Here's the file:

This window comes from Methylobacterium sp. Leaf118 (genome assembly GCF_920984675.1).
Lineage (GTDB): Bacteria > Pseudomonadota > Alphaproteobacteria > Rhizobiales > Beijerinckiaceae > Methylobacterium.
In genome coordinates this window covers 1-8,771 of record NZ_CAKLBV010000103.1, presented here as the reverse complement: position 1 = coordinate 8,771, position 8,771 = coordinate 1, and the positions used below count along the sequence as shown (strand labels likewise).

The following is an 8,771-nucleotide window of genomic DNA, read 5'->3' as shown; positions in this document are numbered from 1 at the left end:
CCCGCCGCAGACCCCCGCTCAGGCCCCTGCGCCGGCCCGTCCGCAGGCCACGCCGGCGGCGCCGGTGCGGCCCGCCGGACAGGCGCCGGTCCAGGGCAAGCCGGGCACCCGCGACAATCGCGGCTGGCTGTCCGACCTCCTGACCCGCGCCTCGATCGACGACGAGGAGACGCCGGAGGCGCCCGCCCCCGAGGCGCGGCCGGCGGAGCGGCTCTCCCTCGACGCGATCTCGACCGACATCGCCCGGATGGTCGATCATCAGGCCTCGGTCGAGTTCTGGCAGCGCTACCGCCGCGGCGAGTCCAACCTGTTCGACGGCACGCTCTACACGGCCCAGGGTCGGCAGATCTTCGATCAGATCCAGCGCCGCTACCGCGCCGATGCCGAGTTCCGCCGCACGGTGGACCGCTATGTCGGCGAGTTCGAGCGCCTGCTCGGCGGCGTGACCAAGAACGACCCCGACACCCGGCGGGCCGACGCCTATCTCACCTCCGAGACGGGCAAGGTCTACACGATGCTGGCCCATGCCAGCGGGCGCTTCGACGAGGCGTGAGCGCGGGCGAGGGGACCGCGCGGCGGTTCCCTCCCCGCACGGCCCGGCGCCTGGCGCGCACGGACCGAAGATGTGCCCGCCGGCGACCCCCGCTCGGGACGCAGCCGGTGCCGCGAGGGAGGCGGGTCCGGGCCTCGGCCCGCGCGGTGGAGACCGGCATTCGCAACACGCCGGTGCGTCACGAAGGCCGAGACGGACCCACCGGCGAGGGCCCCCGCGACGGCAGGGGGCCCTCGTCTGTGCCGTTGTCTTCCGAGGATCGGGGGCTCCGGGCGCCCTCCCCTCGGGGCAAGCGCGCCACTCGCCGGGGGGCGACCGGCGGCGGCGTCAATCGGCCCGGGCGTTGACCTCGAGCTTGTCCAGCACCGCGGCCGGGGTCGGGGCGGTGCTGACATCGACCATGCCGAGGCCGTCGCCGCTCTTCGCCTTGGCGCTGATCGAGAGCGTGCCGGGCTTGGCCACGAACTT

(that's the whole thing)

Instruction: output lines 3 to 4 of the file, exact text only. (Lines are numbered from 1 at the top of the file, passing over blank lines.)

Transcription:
In genome coordinates this window covers 1-8,771 of record NZ_CAKLBV010000103.1, presented here as the reverse complement: position 1 = coordinate 8,771, position 8,771 = coordinate 1, and the positions used below count along the sequence as shown (strand labels likewise).

The following is an 8,771-nucleotide window of genomic DNA, read 5'->3' as shown; positions in this document are numbered from 1 at the left end: